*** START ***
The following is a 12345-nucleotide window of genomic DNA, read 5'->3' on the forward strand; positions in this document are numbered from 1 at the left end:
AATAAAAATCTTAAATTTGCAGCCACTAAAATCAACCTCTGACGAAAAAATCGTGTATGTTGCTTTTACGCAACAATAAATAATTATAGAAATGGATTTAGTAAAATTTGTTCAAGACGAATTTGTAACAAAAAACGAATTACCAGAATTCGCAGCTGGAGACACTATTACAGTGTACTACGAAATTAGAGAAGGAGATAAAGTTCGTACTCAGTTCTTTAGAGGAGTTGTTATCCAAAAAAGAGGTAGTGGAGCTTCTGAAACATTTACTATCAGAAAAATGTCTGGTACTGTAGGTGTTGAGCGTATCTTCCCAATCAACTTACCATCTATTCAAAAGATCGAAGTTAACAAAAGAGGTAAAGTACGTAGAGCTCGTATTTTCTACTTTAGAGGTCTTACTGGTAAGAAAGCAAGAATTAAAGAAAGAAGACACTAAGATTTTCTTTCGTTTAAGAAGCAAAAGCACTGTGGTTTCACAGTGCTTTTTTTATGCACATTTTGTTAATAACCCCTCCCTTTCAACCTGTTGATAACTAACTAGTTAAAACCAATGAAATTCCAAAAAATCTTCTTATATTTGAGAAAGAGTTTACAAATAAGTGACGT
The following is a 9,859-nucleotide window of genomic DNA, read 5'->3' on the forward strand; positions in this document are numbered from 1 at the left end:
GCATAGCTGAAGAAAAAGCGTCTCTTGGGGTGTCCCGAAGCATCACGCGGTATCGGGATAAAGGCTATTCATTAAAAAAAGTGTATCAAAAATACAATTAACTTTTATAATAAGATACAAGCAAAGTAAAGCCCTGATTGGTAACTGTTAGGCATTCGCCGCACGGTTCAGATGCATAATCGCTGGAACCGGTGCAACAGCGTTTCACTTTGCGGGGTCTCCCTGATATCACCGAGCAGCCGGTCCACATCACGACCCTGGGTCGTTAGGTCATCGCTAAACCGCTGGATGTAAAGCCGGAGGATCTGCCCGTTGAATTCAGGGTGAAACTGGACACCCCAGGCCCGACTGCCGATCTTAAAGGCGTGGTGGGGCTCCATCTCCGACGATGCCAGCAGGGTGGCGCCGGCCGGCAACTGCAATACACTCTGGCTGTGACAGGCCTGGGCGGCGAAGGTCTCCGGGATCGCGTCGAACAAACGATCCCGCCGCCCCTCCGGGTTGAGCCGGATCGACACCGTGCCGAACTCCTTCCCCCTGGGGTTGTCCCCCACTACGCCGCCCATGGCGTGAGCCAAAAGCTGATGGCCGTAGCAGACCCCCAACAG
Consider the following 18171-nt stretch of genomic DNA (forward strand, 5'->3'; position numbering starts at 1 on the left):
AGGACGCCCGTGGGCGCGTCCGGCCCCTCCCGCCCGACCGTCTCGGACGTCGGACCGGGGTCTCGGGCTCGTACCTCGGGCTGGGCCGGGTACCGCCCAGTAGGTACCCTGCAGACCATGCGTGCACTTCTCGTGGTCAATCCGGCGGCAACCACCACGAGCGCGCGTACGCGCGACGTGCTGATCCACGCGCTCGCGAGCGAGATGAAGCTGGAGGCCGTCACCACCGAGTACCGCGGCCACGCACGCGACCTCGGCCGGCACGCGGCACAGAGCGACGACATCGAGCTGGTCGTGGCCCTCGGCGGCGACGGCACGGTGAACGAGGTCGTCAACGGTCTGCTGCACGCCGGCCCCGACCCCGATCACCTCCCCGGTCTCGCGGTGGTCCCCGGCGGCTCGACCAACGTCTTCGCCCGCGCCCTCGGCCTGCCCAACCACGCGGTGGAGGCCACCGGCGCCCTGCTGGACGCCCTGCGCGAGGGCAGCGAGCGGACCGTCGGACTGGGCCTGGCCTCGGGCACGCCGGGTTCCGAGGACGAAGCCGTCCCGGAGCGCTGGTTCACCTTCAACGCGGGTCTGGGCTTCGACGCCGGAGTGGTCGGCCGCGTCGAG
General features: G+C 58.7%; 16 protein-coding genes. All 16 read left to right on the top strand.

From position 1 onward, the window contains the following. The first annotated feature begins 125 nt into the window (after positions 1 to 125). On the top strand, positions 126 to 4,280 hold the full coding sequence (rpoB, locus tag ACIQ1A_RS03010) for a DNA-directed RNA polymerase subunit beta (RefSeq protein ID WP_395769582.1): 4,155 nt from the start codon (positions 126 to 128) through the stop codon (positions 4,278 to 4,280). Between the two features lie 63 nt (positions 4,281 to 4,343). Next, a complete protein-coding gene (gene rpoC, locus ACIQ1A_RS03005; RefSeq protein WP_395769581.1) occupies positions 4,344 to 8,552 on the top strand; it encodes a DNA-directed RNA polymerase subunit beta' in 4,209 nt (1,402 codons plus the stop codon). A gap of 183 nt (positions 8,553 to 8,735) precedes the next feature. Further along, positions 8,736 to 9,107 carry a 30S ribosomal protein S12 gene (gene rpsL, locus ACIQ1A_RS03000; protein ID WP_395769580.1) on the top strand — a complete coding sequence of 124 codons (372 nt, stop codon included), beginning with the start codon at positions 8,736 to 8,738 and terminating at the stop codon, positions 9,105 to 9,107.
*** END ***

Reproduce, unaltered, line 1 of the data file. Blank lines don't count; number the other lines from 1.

The following is a 12345-nucleotide window of genomic DNA, read 5'->3' on the forward strand; positions in this document are numbered from 1 at the left end: